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Objectives Resolution (1949)
Objectives Resolution is one of the most important documents in the constitutional history of Pakistan. It was passed by the first Constituent Assembly on 12th March 1949 under the leadership of Liaquat Ali Khan. The Objectives Resolution is one of the most important and illuminating documents in the constitutional history of Pakistan. It laid down the objectives on which the future constitution of the country was to be based and it proved to be the foundational stone of the constitutional development in Pakistan. The most significant thing was that it contained the basic principles of both the Islamic political system and Western Democracy. Its importance can be ascertained from the fact that it served as a preamble for the constitution of 1956, 1962, and 1973 and ultimately became part of the Constitution when the Eighth Amendment in the Constitution of 1973 was passed in 1985.
Objective Resolution was presented in the Constituent Assembly by Liaquat Ali Khan on March 7, 1949, and was debated for five days by the members from both the treasury and opposition benches. The resolution was ultimately passed on March 12. Following were the main features of the Objectives Resolution:
- The sovereignty of the entire Universe belongs to Allah alone
- Authority should be delegated to the State through its people under the rules set by Allah
- The Constitution of Pakistan should be framed by the Constituent Assembly
- The state should exercise its powers through the chosen representatives
- Principles of democracy, freedom, equality, tolerance, and social justice, as inshore by Islam should be followed
- Muslims shall live their lives according to the teaching of the Quran and Sunnah
- Minorities can freely profess and practice their religion.
- There should be a federal form of government with the maximum autonomy for the Units
- Fundamental rights including equality of status, of opportunity and before law, social, economic, and political justice, and freedom of thought, expression, belief, faith, worship, and association, subject to the law and public morality should be given to all the citizens of the state.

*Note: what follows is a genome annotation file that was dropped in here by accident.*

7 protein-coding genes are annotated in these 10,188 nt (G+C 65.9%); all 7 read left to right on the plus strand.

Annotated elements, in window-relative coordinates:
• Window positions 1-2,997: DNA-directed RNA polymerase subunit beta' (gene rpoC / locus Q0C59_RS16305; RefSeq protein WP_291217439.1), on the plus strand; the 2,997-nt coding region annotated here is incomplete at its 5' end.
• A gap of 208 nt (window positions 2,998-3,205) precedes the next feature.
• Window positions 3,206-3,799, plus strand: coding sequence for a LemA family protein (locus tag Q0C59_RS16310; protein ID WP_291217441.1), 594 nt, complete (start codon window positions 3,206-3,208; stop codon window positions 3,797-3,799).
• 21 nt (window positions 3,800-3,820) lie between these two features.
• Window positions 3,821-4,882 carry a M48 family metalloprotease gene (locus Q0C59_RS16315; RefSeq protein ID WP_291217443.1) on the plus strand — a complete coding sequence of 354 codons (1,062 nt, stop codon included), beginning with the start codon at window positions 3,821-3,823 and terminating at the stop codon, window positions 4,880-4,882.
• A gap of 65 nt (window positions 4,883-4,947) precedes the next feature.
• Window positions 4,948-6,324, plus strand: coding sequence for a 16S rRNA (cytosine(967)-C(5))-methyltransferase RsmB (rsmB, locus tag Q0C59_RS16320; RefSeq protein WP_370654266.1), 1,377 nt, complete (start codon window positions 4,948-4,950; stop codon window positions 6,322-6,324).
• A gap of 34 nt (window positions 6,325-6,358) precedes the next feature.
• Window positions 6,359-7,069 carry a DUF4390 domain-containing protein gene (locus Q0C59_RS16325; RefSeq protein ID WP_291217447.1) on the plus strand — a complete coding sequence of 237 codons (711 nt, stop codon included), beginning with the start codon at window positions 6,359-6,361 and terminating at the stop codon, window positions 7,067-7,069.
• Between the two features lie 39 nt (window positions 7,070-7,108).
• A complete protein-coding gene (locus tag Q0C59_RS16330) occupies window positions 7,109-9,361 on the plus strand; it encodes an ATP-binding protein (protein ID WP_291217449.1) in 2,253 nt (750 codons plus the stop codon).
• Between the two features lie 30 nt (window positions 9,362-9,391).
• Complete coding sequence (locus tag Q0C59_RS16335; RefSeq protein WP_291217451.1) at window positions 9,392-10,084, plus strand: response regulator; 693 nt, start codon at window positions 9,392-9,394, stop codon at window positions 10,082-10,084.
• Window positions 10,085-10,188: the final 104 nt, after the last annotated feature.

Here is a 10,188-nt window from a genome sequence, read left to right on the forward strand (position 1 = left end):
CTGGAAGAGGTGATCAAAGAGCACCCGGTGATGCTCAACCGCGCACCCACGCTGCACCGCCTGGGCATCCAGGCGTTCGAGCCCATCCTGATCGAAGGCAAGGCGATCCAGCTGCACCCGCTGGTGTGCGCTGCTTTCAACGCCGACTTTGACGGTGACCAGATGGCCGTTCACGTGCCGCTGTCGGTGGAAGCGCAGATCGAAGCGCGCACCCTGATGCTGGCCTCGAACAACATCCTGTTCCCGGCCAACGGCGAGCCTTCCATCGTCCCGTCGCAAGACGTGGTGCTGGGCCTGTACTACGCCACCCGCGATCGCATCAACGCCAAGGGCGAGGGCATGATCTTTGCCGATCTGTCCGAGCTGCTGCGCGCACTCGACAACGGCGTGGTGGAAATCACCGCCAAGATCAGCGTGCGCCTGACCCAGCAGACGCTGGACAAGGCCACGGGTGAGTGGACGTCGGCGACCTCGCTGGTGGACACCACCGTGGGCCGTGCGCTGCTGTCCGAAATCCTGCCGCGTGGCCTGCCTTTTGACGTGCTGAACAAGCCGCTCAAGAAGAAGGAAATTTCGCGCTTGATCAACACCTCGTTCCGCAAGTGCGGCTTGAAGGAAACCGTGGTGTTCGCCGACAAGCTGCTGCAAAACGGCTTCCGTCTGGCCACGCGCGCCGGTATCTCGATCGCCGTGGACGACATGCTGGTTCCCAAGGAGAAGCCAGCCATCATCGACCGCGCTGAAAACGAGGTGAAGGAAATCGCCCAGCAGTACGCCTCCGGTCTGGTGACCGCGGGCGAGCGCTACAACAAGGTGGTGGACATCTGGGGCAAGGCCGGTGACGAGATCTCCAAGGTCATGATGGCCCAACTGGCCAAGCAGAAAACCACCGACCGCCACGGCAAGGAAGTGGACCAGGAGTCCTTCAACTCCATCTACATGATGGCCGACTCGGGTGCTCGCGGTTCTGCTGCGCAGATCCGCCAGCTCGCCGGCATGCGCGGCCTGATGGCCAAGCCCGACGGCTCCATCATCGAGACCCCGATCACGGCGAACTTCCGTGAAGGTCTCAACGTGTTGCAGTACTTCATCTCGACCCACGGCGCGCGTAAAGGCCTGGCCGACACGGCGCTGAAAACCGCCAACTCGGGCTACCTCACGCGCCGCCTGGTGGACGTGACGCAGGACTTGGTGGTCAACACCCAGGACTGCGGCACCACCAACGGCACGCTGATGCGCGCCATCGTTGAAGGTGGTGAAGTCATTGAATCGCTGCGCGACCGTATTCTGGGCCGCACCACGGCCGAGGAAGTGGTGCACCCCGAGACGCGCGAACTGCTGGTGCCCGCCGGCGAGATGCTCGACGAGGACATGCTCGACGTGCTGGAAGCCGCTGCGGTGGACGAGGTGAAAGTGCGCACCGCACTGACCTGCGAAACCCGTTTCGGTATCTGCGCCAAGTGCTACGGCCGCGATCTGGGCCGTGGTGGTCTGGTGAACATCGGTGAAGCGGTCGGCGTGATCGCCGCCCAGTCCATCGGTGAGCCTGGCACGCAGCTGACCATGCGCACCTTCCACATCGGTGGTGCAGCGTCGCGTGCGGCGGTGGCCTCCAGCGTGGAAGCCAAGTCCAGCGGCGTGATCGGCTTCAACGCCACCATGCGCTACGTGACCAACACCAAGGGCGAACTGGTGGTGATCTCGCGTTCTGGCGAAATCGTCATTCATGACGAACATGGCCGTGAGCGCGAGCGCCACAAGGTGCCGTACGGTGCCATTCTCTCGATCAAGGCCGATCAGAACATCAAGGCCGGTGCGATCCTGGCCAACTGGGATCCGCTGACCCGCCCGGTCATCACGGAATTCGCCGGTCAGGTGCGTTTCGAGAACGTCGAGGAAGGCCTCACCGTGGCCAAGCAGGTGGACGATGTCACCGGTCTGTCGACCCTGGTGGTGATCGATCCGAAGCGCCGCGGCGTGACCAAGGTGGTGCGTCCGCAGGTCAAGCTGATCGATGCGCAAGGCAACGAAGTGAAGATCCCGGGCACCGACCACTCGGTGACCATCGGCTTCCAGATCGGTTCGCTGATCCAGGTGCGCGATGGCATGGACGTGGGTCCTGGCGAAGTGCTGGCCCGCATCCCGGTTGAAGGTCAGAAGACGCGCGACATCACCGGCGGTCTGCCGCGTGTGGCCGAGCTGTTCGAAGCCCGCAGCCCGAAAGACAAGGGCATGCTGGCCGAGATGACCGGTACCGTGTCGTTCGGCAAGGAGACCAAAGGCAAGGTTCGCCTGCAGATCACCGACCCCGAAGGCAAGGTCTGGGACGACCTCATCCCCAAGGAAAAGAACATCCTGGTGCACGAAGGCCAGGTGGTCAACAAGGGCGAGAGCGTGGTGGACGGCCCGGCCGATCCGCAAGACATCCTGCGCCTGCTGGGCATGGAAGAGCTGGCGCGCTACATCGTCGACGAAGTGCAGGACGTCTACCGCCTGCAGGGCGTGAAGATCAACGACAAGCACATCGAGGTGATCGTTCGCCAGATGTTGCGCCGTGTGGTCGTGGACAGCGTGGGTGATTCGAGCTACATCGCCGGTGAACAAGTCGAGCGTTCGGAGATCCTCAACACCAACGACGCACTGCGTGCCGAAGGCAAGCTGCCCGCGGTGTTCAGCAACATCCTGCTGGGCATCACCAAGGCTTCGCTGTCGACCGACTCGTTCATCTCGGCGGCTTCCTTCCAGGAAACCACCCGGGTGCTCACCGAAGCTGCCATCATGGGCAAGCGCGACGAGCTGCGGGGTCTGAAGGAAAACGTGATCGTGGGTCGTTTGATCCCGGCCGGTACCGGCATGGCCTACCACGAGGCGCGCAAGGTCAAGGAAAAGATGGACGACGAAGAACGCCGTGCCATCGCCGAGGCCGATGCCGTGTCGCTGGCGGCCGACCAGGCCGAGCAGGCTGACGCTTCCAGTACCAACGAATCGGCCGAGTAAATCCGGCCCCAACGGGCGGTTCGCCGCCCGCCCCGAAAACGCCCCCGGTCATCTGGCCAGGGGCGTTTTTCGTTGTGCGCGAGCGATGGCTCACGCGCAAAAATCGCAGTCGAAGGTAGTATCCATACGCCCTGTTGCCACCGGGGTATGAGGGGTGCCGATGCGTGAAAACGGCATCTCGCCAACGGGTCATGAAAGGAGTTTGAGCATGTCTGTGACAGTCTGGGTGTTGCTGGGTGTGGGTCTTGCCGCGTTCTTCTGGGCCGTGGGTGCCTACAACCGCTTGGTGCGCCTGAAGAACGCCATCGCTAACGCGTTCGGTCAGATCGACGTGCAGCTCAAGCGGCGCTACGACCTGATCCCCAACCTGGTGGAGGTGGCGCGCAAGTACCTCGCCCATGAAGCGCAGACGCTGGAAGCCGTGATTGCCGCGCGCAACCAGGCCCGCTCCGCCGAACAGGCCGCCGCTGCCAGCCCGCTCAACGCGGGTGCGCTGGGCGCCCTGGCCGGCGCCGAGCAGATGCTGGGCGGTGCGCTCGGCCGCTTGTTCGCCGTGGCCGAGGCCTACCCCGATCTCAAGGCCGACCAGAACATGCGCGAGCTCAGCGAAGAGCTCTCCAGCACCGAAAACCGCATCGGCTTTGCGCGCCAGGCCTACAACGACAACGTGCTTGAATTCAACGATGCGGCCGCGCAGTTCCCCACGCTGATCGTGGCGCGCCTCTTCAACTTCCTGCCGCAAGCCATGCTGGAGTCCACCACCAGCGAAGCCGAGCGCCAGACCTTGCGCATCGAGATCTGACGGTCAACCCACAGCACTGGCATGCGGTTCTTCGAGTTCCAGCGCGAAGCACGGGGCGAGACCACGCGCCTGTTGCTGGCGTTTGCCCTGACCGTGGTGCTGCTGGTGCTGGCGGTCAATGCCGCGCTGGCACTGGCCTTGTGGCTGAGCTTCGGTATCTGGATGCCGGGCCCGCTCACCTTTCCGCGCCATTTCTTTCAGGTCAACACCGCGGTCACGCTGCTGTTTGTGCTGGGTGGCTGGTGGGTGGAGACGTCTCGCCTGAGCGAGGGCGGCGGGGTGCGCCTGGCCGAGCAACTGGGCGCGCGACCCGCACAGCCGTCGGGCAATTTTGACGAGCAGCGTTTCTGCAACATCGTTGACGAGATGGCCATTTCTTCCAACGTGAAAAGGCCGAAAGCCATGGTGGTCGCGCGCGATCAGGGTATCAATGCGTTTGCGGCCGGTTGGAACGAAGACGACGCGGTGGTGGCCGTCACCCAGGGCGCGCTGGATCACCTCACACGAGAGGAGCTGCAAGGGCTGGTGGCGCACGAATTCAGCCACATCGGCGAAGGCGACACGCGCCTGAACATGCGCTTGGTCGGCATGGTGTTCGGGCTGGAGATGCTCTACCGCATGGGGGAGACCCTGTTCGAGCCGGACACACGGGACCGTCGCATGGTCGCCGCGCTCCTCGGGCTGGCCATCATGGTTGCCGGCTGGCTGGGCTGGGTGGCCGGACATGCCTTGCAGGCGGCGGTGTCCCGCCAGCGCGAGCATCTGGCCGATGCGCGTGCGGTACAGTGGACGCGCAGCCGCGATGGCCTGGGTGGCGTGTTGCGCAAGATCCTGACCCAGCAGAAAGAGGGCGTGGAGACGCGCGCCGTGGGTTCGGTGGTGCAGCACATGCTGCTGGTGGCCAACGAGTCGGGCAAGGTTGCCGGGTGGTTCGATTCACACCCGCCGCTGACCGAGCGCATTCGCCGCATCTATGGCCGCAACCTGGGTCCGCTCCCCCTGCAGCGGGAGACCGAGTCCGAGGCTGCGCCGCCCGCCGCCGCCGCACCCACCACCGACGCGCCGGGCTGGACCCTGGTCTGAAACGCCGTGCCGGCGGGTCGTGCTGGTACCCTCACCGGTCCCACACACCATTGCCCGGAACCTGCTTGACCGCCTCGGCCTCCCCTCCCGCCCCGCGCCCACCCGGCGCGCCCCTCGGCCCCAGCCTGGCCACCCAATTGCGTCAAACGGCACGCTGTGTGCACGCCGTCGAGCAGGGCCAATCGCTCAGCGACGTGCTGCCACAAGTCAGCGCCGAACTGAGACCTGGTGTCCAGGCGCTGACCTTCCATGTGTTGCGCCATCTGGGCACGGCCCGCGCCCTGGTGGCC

- It would be the duty of the state to safeguard the interests of minorities, backward and depressed classes.
- Independence of judiciary should be guaranteed
- The integrity of the territory and sovereignty of the country was to be safeguarded
- The people of Pakistan may prosper and attain their rightful and honored place amongst the nations of the world and make their full contribution towards international peace and progress and happiness of humanity.
Liaquat Ali Khan explained the context of the resolution in his speech delivered in the Constituent Assembly on March 7, 1949. He termed the passage of the Objectives Resolution as “the most important occasion in the life of this country, next in importance only to the achievement of independence.’. He said that we as Muslims believed that authority is vested in Allah Almighty and should be exercised per the standards laid down in Islam. He added that this preamble had made it clear that the authority would be exercised by the chosen persons; which is the essence of democracy and it eliminates the dangers of theocracy. It emphasized the principles of democracy, freedom, equality, tolerance, and social justice and it says that these should be part of the future constitution.